Workplace Demographics Impact More Than Health Care Costs

Benefits pros are very familiar with providing census data to health insurers. These census include demographic factors such as age, gender, and geographic location. Insurers use this data to project anticipated health care costs for the upcoming year. Insurers will project higher cost if the data shows that the population is older or has a larger number of females than the general population. Other factors impact the rate insurers charge for health insurance coverage, but demographics play a significant role in setting rates.

On its face it appears that using demographic factors such as age and gender to determine health insurance rates is fair. Older workers and women on average do use more medical services and incur more health care expenses than younger workers and men. However, benefit pros need to be aware that an innocuous practice of determining benefit rates can have legal consequences. They need to understand that discrimination against older workers and women is illegal. And they need to make sure that they advise management not to use insurance data in making employment decisions that negatively impact certain groups.
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If One of Obamacare’s Biggest Critics Wants to Use It To Save His Business, Can It Really Be That Bad?

I read a ton of employee benefit articles everyday. And when you read as much as I do you start to think you can predict where the field is going. Of course not everyone agrees with my opinions. But that doesn't stop me from sharing them...

For example, it's my opinion that some of the biggest Obamacare critics will eat their words. I'm not just talking about these critics being proven wrong because that happens daily. I mean they will embrace the very law they claimed was the worst thing to ever happen to America. Don't agree? Well, how about this as an example...

In 2012 Donald Trump
said this about Obamacare,

I know so many people who have companies where they are going to close them up as soon as it [Obamacare] really starts kicking in, which is in '14."

Irony of ironies, Trump Entertainment plans to stop paying for health care for thousands of union workers as it tries to avoid going out of business. And here is the kicker,
Trump Entertainment wants to provide these workers with a $2,000 stipend to purchase coverage on the federal exchange. Yes, instead of ruining companies, one of Obamacare's greatest foes is trying to use it to save one of his. Continue Reading...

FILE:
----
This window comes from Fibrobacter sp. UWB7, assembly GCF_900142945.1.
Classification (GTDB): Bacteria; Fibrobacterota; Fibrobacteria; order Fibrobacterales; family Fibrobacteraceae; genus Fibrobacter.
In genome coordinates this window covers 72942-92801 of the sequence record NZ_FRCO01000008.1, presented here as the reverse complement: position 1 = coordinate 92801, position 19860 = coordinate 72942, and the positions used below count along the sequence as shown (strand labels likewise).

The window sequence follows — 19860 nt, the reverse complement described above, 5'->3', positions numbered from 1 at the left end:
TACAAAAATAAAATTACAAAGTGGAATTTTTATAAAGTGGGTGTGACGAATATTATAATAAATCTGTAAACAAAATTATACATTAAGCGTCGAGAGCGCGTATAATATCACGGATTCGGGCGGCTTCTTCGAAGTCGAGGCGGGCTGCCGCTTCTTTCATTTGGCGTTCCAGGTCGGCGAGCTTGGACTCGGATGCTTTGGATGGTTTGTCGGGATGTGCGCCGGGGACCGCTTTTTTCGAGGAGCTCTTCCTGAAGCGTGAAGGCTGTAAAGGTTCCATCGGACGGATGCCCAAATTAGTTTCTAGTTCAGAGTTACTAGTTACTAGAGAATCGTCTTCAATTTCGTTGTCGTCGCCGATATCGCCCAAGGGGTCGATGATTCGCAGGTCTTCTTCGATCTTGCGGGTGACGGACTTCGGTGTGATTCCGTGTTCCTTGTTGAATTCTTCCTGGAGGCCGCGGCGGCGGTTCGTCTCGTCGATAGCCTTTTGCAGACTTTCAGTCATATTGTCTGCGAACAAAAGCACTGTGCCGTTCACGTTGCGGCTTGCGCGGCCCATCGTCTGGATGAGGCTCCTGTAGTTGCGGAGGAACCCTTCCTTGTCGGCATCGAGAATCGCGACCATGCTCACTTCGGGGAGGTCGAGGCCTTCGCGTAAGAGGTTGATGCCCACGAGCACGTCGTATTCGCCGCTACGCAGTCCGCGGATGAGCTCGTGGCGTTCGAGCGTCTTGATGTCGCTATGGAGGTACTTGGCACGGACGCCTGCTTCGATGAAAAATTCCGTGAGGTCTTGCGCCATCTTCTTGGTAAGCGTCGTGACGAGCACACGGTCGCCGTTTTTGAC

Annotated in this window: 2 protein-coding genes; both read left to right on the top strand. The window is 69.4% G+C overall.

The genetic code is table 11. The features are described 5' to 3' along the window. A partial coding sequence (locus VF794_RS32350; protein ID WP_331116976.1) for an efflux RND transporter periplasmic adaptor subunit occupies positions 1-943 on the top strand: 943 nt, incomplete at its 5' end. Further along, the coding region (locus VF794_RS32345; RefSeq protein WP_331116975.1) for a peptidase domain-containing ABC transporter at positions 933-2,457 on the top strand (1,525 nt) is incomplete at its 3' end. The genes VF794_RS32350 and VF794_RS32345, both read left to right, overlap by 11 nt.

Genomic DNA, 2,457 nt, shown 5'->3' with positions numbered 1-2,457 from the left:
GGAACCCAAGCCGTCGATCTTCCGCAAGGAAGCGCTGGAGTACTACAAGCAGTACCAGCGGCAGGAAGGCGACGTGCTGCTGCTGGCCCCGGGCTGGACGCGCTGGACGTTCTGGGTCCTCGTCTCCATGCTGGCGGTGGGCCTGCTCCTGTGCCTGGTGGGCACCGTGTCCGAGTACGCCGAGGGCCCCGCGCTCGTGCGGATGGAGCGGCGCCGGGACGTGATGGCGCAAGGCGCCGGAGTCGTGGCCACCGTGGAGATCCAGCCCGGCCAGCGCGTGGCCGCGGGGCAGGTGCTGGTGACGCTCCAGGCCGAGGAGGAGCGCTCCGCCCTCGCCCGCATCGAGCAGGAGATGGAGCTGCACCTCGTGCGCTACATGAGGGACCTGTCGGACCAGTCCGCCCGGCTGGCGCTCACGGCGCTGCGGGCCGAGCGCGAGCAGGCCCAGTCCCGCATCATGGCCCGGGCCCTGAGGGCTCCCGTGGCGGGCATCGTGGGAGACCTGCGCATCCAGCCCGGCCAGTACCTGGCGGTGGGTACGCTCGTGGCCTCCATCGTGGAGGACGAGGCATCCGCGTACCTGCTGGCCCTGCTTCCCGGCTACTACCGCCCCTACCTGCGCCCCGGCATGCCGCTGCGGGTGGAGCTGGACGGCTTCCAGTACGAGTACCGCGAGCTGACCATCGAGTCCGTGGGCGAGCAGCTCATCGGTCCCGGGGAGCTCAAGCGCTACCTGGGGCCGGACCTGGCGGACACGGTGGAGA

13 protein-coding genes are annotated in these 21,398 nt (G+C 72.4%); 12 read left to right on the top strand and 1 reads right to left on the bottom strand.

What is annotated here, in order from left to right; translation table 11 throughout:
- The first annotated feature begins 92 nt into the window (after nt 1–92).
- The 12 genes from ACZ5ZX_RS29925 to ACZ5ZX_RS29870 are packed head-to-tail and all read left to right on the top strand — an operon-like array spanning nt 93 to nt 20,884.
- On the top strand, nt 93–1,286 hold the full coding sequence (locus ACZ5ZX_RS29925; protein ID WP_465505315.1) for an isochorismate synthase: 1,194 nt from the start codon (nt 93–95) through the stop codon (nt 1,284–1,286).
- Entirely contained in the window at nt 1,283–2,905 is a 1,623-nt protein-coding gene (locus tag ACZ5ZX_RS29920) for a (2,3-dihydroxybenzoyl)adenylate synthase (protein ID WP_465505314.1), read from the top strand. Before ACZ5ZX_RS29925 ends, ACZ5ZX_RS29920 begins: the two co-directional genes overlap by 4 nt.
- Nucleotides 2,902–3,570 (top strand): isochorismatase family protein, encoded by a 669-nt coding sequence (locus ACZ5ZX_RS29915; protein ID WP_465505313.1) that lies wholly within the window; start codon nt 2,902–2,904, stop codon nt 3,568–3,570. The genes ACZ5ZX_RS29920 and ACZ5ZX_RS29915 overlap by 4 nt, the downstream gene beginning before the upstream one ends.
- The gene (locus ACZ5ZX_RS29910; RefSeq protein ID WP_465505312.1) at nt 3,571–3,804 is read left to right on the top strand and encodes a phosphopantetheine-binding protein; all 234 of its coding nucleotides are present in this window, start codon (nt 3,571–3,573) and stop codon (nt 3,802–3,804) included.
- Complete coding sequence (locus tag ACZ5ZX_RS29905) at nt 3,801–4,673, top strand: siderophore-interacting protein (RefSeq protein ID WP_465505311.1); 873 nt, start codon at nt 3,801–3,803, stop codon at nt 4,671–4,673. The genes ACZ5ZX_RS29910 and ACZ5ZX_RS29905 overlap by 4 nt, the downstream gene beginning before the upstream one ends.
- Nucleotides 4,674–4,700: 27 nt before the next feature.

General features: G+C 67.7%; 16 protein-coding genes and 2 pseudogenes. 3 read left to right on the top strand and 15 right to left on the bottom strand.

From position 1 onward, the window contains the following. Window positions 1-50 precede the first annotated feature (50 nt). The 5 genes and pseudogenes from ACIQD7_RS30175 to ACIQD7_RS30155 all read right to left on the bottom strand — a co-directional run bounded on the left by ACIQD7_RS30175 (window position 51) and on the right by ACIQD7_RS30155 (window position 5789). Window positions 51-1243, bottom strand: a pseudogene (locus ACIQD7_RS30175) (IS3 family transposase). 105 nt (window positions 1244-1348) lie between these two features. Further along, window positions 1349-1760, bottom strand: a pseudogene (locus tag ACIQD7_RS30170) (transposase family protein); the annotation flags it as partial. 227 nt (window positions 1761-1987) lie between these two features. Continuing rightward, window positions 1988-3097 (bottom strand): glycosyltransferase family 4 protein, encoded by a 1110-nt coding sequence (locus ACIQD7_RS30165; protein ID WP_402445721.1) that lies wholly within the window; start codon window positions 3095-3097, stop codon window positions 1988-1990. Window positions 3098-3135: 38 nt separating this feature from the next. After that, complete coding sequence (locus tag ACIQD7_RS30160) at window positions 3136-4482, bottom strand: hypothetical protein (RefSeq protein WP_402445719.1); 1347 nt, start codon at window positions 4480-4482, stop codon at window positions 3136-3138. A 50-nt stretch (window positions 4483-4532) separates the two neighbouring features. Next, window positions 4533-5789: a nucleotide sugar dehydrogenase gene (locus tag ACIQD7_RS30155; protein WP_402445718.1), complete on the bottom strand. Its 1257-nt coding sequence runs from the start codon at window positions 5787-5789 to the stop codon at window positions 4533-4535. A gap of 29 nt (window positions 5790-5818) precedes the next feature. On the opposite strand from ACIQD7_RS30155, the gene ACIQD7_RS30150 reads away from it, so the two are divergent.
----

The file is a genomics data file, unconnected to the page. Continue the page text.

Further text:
Human Resources and Employee Benefit Pros Must Protect Their Credibility

Human Resource professionals are the butt of many jokes. And sometimes we are also the targets of professional criticism. Jokes can serve as a reminder to not take things too seriously. Professional criticism on the other hand is something entirely different. When someone suggests that HR pros are incapable, we must defend our competence. And benefit pros need to understand that despite the technical nature of the information they manage, their expertise is also subject to scrutiny, especially at this time of year.

Given the many unpopular changes that can occur during benefits open enrollment, including premium increases, the last thing HR and benefit professionals want to get wrong are their numbers. Unfortunately, many HR departments do get the numbers wrong. Sometimes it is a simple mathematical error in calculating the employee's share of the new premiums. Sometimes it is a generalization about Increases that should be more specific. Both situations provide validation to HR critics that HR and benefit professionals lack mathematical and analytical skills.
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Stop Using Tax Terminology to Explain Employee Benefits


Every employee benefit pro experiences at least one nightmare open enrollment at some point in their career. And almost always the nightmare is due to miscommunication and lack of comprehension. And what is more difficult to communicate and comprehend than employee benefits tax terminology?

Pre-tax, after-tax, tax-advantaged, tax-deferred, tax-exempt, tax-favored, tax-free, tax-qualified, tax-savings... These are all tax terms benefit pros routinely use to describe the important features of various benefit plans. Some of these terms have the same basic meaning, making them especially difficult to comprehend. And all of these terms use the one word that most workers know little about

Avoiding Tax Terms

Probably the best way to communicate the tax features of workplace benefit plans without using tax terminology is to:
  • Call them money-saving or cost-reducing features,
  • Illustrate these features using simplified examples
Benefit pros can create numerical examples of how participating in certain benefit plans effect take-home pay. Using a spreadsheet application like Excel or a salary/deduction calculator like makes creating these examples quick and easy. But sometimes even numerical examples dont get the message across. Employees may still misunderstand how the tax structure of their employer-sponsored employee benefits saves them money until it is too late. Continue Reading...